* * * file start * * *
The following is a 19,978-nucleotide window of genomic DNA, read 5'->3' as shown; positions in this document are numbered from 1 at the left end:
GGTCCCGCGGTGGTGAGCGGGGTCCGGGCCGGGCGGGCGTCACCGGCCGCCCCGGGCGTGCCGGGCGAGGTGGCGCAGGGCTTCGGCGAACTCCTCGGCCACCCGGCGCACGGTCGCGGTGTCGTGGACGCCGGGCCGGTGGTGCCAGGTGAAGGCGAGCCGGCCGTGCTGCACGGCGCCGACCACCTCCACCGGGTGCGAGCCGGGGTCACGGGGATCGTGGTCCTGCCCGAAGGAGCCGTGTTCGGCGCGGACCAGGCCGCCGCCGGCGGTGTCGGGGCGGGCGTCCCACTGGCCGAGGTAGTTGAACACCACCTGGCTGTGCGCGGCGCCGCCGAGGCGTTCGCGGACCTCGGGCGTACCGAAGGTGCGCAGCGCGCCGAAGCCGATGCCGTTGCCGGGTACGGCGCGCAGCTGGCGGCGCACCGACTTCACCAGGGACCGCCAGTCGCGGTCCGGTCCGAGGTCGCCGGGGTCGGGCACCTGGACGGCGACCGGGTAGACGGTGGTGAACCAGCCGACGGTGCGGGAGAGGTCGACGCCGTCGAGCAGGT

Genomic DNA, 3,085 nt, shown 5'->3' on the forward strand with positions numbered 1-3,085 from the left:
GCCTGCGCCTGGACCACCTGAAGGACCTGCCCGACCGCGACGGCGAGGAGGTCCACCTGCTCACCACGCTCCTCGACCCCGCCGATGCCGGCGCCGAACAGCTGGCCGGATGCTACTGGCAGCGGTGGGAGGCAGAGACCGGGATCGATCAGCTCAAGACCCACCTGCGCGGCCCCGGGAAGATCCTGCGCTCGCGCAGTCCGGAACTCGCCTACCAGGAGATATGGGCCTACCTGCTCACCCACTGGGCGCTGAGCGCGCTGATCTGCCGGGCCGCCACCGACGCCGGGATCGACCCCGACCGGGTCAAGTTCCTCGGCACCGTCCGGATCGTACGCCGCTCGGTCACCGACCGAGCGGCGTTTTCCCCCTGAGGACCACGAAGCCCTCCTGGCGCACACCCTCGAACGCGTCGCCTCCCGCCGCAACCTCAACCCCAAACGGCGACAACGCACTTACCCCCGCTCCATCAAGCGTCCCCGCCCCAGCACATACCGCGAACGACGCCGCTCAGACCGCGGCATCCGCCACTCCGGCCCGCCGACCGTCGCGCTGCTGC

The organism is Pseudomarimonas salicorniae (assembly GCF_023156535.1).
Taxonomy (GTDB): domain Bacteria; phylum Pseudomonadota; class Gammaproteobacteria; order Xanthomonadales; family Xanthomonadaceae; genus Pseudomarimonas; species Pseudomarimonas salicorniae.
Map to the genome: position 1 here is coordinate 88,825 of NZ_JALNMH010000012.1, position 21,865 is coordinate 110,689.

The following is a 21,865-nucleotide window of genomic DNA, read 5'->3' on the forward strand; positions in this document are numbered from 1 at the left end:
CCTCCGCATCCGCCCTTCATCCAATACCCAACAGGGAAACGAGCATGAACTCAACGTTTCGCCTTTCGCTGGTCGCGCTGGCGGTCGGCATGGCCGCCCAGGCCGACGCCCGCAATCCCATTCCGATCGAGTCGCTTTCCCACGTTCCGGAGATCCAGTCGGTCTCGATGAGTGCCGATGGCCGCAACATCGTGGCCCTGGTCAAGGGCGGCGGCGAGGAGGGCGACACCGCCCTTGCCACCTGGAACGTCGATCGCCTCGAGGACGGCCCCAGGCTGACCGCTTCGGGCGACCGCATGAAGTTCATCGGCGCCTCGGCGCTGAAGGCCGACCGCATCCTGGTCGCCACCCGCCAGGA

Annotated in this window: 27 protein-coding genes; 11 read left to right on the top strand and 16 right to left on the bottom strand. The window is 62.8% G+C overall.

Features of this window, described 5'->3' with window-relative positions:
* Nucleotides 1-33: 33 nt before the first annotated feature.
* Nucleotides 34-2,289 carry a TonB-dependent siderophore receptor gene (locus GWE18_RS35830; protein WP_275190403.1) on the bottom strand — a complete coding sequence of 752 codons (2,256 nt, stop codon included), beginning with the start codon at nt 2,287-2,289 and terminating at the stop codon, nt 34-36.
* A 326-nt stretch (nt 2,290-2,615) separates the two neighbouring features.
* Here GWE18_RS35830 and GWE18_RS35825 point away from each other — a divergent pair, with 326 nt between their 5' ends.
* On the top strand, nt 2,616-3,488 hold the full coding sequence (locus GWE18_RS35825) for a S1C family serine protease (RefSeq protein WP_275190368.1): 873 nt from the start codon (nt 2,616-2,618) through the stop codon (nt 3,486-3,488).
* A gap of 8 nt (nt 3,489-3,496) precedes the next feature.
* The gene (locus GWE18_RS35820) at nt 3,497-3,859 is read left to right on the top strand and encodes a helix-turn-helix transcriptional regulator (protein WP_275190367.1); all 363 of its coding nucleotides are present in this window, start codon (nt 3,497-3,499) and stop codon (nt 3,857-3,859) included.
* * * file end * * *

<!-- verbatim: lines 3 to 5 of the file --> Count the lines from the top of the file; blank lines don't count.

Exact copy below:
Genomic DNA, 3,085 nt, shown 5'->3' on the forward strand with positions numbered 1-3,085 from the left:
GCCTGCGCCTGGACCACCTGAAGGACCTGCCCGACCGCGACGGCGAGGAGGTCCACCTGCTCACCACGCTCCTCGACCCCGCCGATGCCGGCGCCGAACAGCTGGCCGGATGCTACTGGCAGCGGTGGGAGGCAGAGACCGGGATCGATCAGCTCAAGACCCACCTGCGCGGCCCCGGGAAGATCCTGCGCTCGCGCAGTCCGGAACTCGCCTACCAGGAGATATGGGCCTACCTGCTCACCCACTGGGCGCTGAGCGCGCTGATCTGCCGGGCCGCCACCGACGCCGGGATCGACCCCGACCGGGTCAAGTTCCTCGGCACCGTCCGGATCGTACGCCGCTCGGTCACCGACCGAGCGGCGTTTTCCCCCTGAGGACCACGAAGCCCTCCTGGCGCACACCCTCGAACGCGTCGCCTCCCGCCGCAACCTCAACCCCAAACGGCGACAACGCACTTACCCCCGCTCCATCAAGCGTCCCCGCCCCAGCACATACCGCGAACGACGCCGCTCAGACCGCGGCATCCGCCACTCCGGCCCGCCGACCGTCGCGCTGCTGC

The organism is Pseudomarimonas salicorniae (assembly GCF_023156535.1).